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Thursday, February 21, 2008

My Secret Confession

Last week, my neighbor, Nassim, came to visit. She is a middle-aged Indian lady with six children of her own. Her oldest is twenty-one and her youngest is three. She loves visiting Noelle and when she does, she comes with a bundle of mothering tips.

"When you hold your baby, hold her like this," she says leaning Noelle's upper body back on her palm and cradling Noelle's small neck between her fingers.

"If she is spitting up alot, you go to the fridge and eat something cold for breakfast."

"To get her to sleep, you rub her head like this," she motions pulling her fingers gently across Noelle's crown.

I enjoy these visits. Even though I'm not sure about the accuracy of some of Nassim's advice, I can't help but believe her. After watching her raise three of her youngest, two of which were twins, she has earned a certain amount of credibility.

Last week, our conversation turned toward sleep and nap times and how she managed to get her twins to sleep.

"Oh, it was terrible," she said. "I would feed one and she would go to sleep and then the other one would start to cry. Sometimes, I didn't sleep at all."

A wave of exhaustion hit me, as I remembered my own sleepless night the day before. And that was with just one baby.

"Nassim," I said, "How did you do it?"

She stopped for a moment, Noelle reclining on her knee, and then answered thoughtfully. "This is what we do. It's our responsibility."

Nassim's response touched a deep chord. When she said these words, I realized suddenly that I was one of those women who values her productivity more than her role as a mother, that there is a part of me that resists the responsibility of motherhood. I want to be a successful writer. I want to have a career. I want to contribute something to the world at large and the idea of being a mom, staying awake at night, mastering breastfeeding and nap times, and spending hours changing diaper explosions doesn't plug those gaps for me.

I admit this as a short coming. I'm not comfortable with it. I want to see my responsibilities as a mother as equally fulfilling as my responsibilities as a career woman who helps pay the bills. I know, even as I'm writing this that raising my daughter is going to be immeasurably more rewarding than anything I write and get paid for, but still there is something broken inside of me. And whatever is broken has switched the circuits on my sense of significance.

For that reason, I'm stopping to acknowledge my own dysfunction, that rascally tendency to measure my success by what I produce, not by the love, sweat and tears of raising my daughter. In doing this, I hope to curb the brokenness that would whittle away my joy as a mother.

Tuesday, February 12, 2008

Meditation and the Art of Putting a Baby to Sleep

I'm in the process of teaching my daughter how to fall asleep. It's a tricky skill to master - going to sleep. It involves a sleep time routine that we go through for each nap and bedtime. The routine ends with her swaddled, in my arms.

The first thing I do is get really comfortable so I have the patience to sit with her for five or ten minutes. The second thing I do is close my eyes.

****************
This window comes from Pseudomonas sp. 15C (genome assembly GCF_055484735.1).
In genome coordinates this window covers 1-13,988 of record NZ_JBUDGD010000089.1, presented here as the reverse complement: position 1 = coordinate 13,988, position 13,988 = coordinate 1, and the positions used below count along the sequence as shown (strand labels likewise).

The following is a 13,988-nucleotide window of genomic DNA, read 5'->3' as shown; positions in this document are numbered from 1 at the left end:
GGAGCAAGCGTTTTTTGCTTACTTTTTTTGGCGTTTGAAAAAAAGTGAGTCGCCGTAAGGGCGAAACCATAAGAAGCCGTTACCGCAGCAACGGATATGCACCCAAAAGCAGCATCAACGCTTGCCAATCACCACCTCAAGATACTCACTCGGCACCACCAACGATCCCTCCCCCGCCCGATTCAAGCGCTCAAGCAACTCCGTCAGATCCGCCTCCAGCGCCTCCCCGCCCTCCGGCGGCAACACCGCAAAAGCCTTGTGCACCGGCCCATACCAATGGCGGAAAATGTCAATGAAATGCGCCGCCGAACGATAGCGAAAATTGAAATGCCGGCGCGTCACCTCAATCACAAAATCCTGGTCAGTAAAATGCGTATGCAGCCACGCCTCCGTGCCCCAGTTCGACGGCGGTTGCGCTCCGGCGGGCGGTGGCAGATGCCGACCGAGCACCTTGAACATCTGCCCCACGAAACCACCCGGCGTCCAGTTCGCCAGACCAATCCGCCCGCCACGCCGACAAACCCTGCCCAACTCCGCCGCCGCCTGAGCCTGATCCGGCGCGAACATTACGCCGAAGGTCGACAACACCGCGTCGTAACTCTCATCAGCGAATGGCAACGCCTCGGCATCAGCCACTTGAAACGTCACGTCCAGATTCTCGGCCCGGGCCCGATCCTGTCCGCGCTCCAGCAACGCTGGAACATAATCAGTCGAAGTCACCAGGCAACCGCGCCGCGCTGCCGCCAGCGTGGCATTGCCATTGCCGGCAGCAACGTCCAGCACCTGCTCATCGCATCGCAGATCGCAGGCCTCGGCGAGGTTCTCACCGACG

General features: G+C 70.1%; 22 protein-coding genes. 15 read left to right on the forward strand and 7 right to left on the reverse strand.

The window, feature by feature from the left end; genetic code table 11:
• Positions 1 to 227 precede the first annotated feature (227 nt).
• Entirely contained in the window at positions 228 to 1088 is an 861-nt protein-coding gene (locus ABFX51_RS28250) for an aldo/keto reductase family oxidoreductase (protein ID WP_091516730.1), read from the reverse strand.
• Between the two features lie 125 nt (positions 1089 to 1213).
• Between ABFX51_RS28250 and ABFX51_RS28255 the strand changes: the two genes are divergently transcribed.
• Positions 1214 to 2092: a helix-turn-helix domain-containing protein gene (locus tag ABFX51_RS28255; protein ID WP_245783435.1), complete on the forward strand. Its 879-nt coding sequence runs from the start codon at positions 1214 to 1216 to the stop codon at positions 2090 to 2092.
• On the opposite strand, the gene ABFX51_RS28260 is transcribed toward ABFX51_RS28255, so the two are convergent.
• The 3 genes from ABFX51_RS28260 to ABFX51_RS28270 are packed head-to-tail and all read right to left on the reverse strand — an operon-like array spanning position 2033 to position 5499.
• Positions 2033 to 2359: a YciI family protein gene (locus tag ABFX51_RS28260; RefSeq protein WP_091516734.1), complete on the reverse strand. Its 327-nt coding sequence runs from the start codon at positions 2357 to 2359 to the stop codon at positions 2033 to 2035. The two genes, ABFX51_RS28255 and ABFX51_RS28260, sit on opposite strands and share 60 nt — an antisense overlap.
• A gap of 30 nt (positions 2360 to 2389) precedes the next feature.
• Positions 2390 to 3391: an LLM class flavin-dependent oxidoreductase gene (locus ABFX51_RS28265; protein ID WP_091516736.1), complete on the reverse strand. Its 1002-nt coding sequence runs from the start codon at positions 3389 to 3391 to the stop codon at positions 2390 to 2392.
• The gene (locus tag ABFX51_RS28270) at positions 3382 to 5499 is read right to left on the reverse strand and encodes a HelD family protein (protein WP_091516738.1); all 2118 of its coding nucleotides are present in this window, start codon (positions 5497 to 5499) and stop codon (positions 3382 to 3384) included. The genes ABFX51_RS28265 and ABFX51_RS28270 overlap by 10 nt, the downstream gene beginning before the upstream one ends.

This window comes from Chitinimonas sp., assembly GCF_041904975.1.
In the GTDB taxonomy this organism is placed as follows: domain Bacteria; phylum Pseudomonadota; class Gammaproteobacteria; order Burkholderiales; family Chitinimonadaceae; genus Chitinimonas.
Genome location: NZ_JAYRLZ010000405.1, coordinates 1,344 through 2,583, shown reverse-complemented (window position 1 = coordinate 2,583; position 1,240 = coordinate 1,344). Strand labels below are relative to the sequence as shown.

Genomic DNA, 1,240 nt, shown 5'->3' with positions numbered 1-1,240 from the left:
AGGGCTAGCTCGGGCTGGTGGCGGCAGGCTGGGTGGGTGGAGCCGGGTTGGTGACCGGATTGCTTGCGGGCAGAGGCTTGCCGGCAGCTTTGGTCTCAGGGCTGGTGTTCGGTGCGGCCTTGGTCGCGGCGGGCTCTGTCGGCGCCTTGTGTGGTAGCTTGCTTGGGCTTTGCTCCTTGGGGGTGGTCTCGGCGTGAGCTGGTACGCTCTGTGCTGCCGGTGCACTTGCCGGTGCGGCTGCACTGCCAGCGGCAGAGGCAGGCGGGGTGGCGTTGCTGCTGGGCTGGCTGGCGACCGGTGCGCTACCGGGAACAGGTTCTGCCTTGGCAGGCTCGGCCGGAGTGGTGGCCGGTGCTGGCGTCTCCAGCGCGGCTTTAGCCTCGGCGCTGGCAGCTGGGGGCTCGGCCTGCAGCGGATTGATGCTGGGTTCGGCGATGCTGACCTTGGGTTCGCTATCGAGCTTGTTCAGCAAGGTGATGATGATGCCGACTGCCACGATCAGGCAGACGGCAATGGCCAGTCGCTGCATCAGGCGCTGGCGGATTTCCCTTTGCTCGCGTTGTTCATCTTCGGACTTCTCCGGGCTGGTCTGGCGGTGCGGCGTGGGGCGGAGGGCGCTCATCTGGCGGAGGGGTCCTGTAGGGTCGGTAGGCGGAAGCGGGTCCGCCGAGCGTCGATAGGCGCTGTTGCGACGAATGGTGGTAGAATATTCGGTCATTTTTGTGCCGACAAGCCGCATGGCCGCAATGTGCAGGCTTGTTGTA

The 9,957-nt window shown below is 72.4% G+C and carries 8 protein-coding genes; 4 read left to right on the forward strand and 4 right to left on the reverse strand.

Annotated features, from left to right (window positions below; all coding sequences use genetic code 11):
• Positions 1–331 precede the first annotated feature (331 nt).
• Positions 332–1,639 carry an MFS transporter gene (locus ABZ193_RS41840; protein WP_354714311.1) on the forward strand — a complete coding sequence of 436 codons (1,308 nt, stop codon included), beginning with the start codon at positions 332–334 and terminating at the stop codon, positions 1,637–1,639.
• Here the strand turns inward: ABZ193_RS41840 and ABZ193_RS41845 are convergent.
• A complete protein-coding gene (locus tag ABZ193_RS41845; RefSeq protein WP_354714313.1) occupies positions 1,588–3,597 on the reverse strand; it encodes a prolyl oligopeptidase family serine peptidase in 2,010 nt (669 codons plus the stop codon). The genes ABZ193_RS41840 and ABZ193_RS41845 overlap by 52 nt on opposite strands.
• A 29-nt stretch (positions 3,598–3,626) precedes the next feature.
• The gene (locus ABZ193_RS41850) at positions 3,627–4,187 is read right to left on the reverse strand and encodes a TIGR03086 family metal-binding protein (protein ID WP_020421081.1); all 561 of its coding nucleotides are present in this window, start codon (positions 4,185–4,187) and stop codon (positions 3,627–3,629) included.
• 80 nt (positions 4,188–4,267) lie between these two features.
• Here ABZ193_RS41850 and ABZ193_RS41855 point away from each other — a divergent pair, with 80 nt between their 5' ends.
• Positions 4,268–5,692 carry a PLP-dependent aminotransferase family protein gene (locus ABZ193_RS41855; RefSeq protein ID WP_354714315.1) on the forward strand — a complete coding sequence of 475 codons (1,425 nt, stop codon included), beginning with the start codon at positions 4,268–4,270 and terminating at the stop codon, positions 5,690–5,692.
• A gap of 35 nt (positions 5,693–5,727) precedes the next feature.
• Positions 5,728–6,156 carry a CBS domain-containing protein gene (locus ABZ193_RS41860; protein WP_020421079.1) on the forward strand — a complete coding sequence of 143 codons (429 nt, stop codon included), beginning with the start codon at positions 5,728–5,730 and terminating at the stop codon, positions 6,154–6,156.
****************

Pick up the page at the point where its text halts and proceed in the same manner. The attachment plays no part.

Why do I do this? Because she watches me. Her beautiful, big eyes stare into my face while she drifts off and I've noticed that as long as I look back she keeps searching and searching my thoughts.

So I close my eyes to show her that it's time for her to close her eyes and every few seconds I peek to see if her lids are drooping. During this game of hide and seek I also rhythmically shush. I do it in long, single breaths so as to sound like waves falling on the beach, or wind pushing through branches.

These long breaths also calm me down. With each exhale I feel my body relax, and my chest unwind. My father told me once, after magically getting Noelle to fall asleep on his shoulder, "You've got to get real still inside." And so that's what I think of every time I let out a long breath.

The thought occurred to me this morning as I was putting Noelle down for her first nap, that if anyone walked in on me in that moment I would look like the pajama-clad version of a buddhist monk in meditation-- sitting cross legged, eyes closed, arms folded around a little bundle, and the long hum of one syllable - shhhhhhhhhhhhhh.

Friday, February 01, 2008

Smelling Motherhood

I expected the smell of dirty diapers or baby powder, but there have followed an array of scents I had no idea would accompany motherhood.

There are the pleasant manufactured scents: Dreft laundry detergent, which I had never heard of before I had Noelle. It hadn't occurred to me to wash your baby's clothes with special soap. Then there are the variety of scents engineered in wet wipes, all fresh and clean.

Then there are the natural scents that aren't so pleasant, like the smell of spit up on my tops. One night I put on my pajamas, only to be greeted by the sour pang of dried milk. I thought for a moment that I could handle it, that I could wear the shirt anyway. Nope, couldn't stand it longer than 30 seconds.

But apart from all these smells, there is another smell that is a gentle present. It is at once new and familiar: the scent of my baby.

She came with her very own fragrance, like a new doll. A smell that did not exist in our home before she was born and doesn't come from the detergents or soaps or powders. I love to sniff her, every time I kiss her cheeks.

Anne Lammot writes about the smell of her son in _Operating Instructions_. She talks about the place "behind his ears that smells most like unwashed potatoes." I know what she means. Noelle's neck is that same intimate scent for me. I smell it most when she falls asleep in my arms.